Student protests continue to light up campuses across SA

There’s been a lot of activity in South African universities and colleges this week. MBALI PHALA sums up some of the activism going down in the Eastern Cape, Gauteng and Mpumalanga.

University of Fort Hare
Students at the University of Fort Hare gathered at the Student Centre on Tuesday to hand over a memorandum to the university’s management. The memorandum included a demand that the university release funds for meal allowances among other issues. According to Daily Dispatch, the process concerning debt clearance and financial aid for students at the university was shut down on Monday. Democratic Alliance student leader Yusuf Cassim told the newspaper that Lai-wing Alberto‚ head of Financial Aid at Fort Hare said the agreements could not be signed due to university funds having been exhausted. “This will leave poor students without the funding that they were promised and again highlights the chronic lack of funding in higher education‚ and in particular‚ the poor financial management of this historic university‚” Cassim said.

On Wednesday night, a marquee was set alight at the Alice campus, as well as tyres near the entrances. The fires  were started after talks with university management were unsuccessful. Police were deployed to the campus late last night. According to the Eastern Cape police spokespeson, Lieutenant Khaya Tonjeni, 15 students have been arrested, four of whom are women. They are between the ages of 19 and 35. They are being charged with housebreaking, theft and malicious damage to property. They will appear in court soon, but the SAPS may oppose their bail. Members of the university’s SRC are reportedly on are on their way to visit the arrested students.

Students had been threatening to disrupt the university’s centenary celebrations, which will acknowledge the role played by the institution in education of Africans. President Jacob Zuma is set to deliver an address during the celebrations, which the university inteds to go ahead with. Students have also threatened to boycott the celebrations if the public violence charges against 20 students, arrested during last year’s Fees Must Fall protests, are not withdrawn.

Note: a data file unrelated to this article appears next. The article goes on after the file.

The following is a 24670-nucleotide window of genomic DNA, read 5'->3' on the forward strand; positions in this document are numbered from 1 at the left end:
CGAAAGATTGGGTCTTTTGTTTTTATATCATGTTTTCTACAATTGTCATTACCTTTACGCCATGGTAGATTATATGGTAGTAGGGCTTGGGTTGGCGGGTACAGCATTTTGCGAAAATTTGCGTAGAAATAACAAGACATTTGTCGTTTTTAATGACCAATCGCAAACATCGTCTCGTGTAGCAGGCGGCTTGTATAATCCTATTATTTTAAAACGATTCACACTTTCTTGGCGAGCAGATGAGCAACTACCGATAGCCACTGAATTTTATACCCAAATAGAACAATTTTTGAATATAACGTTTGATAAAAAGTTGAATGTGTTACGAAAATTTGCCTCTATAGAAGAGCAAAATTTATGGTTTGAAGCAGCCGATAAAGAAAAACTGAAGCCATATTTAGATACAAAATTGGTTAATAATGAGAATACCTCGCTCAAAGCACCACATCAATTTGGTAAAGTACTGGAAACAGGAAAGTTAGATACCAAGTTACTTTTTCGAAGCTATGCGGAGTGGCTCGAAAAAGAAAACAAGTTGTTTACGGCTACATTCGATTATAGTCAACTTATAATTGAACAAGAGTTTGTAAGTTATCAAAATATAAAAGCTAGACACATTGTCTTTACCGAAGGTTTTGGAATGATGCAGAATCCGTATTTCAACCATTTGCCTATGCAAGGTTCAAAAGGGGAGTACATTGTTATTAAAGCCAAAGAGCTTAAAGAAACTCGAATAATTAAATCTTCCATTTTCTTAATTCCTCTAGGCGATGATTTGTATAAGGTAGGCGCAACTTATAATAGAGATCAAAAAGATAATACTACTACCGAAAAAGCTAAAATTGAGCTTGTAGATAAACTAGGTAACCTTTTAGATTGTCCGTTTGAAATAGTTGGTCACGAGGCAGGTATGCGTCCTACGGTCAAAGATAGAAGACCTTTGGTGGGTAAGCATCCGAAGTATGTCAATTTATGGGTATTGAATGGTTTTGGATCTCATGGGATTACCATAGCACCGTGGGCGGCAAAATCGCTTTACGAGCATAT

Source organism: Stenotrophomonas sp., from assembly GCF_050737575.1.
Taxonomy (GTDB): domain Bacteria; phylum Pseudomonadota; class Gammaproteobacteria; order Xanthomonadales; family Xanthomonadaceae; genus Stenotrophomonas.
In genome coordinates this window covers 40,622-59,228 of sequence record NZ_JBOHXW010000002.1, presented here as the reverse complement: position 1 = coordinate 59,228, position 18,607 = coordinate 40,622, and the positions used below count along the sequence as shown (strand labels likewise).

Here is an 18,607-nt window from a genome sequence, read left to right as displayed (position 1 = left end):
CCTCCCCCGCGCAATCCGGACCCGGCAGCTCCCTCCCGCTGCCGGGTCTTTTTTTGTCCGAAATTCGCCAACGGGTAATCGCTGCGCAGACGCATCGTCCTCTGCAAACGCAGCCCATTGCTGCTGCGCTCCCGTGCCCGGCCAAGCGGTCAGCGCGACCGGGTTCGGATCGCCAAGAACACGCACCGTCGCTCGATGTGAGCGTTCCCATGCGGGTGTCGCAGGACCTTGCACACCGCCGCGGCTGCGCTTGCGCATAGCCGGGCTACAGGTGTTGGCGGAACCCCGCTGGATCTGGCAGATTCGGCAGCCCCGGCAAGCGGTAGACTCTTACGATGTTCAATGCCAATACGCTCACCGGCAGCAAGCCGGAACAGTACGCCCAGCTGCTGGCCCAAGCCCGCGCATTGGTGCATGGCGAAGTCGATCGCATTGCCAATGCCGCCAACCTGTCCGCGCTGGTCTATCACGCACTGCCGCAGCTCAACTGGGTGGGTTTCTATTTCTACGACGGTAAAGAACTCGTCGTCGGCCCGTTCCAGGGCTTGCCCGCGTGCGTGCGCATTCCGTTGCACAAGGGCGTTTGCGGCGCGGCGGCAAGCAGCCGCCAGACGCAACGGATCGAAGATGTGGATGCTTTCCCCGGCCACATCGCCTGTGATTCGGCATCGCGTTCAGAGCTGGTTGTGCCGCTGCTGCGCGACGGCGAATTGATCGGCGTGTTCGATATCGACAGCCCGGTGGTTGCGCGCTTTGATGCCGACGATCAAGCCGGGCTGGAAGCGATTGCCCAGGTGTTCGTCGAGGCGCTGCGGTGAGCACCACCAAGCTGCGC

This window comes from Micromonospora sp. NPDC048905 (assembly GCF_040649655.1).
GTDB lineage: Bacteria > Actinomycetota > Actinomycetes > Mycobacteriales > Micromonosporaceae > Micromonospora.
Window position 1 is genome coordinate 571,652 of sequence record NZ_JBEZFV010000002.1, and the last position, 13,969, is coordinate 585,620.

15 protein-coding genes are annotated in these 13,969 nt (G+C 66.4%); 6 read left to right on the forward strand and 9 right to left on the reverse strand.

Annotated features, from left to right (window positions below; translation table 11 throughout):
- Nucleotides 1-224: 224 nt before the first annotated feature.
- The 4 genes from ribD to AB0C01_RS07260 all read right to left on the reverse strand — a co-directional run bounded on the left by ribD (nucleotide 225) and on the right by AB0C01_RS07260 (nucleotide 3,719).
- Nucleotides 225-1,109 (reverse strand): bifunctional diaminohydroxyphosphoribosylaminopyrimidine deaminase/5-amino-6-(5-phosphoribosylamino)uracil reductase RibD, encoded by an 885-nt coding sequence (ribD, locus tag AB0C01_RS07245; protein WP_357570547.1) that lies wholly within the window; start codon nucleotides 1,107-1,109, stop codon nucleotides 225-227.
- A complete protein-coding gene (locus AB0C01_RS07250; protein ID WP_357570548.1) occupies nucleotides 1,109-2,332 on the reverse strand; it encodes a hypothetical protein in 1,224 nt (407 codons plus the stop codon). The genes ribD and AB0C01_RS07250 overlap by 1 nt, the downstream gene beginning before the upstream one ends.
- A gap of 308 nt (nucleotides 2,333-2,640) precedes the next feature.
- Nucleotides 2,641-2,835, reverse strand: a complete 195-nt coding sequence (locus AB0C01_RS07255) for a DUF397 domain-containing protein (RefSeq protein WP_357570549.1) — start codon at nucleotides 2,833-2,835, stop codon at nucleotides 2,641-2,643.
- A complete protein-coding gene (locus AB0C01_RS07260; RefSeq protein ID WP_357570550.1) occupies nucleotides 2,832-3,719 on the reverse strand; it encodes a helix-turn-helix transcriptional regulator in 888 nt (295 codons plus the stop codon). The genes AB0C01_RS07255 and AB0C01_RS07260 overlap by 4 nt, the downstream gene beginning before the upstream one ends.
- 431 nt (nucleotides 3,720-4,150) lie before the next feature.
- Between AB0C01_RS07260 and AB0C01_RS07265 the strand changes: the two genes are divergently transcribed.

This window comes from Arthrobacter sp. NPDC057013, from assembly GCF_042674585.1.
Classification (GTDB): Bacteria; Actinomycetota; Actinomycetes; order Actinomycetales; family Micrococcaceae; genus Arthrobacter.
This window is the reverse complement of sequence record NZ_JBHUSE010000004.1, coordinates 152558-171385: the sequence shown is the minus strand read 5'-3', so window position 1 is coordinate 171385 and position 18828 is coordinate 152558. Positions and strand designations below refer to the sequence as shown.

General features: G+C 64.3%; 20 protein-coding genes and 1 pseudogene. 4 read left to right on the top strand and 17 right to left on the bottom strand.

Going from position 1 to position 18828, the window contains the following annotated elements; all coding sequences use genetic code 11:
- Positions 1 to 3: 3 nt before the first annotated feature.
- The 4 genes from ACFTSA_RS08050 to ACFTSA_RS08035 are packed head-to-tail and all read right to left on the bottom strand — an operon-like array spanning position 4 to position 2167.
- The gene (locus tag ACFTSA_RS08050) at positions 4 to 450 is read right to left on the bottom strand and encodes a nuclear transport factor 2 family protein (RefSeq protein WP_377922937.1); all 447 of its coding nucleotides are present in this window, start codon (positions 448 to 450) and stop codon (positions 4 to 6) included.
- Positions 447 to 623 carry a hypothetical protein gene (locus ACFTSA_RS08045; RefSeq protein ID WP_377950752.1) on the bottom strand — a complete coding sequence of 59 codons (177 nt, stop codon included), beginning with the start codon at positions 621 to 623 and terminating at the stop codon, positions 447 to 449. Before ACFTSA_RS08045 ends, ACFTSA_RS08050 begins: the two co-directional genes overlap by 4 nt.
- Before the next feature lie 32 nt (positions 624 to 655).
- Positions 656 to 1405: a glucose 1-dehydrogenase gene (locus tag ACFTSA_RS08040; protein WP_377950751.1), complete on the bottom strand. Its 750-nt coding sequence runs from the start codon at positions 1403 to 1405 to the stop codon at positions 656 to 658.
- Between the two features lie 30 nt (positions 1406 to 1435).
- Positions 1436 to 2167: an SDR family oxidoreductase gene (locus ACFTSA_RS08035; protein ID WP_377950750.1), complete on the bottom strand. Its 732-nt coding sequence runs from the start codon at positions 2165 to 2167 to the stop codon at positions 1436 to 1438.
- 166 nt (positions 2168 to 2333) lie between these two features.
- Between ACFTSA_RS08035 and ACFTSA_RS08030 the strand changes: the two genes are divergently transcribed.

University of Johannesburg
A court interdict was obtained by the university on May 17 after its Sanlam Auditorium at Kingsway campus was torched around 2am on Monday morning. The interdict was obtained to stop any students or workers from protesting at or near the university’s four campuses. The court order prohibits protesters from blocking or stopping students‚ staff and visitors from entering and exiting the university‚ disturbing classes and exams‚ and carrying out actions or threats of violence against and damage to the institution’s property and service providers, among others.

Some students have expressed sadness over the burning of the auditorium as it is also used for the institution’s graduation ceremonies.

Rhodes University
The university currently known as Rhodes has been granted an extension on the interim interdict taken out against protesting students during the #RUReferenceList protests.

The interdict prohibits protestors on campus from unlawful activities such as intimidation, assault and vandalism. The Oppidan Press reported that university staff opposing the interdict have until June 6 to come up with an opposing affidavit. The university will have to respond to within 10 days of receiving the affidavit. “Our job now is to look into the (costly) options of opposing, and try to meet with management to see if we can’t get them to lift (or “discharge”) the interdict,” university staff Corinne Knowles told Oppidan Press. This week also marks a month since the #RUReference list was released.

On May 17, students occupied Jan Smuts residence, where a student named on the #RUReferenceList lived. The student, who was part of the SRC and a sub-warden, was later relieved of his duties as sub-warden and evacuated the residency.

The occupation came after students who occupied the SRC offices last week were issued with a letter requesting that they end that occupation.

Technical Vocational Education and Training college
Students at the Technical Vocational Education Training college in Alexandra shut down the campus on Wednesday, demanding proper residences, fully equipped workshops, a functional library, and resources to complete their courses.

The protest didn’t go on for long, with some students reportedly going back home several hours into the protest.

University of Mpumalanga
Outsourced workers, supported by students from University of Mpumalanga’s Siyabuswa Campus will down tools on May 19 to hand over a memorandum to the university’s management. Student activist Vusi Mahlangu said the decision was prompted by the success of other workers from various universities, who had achieved insourcing by universities after staging #OutsourcingMustFall protests. The memorandum will include these demands by the workers: to be insourced by the university, resulting in permanent employment, a minimum wage of R10, 000 per month, and to receive the same benefits as those enjoyed by other permanent staff and academics of the university.

Featured image via Twitter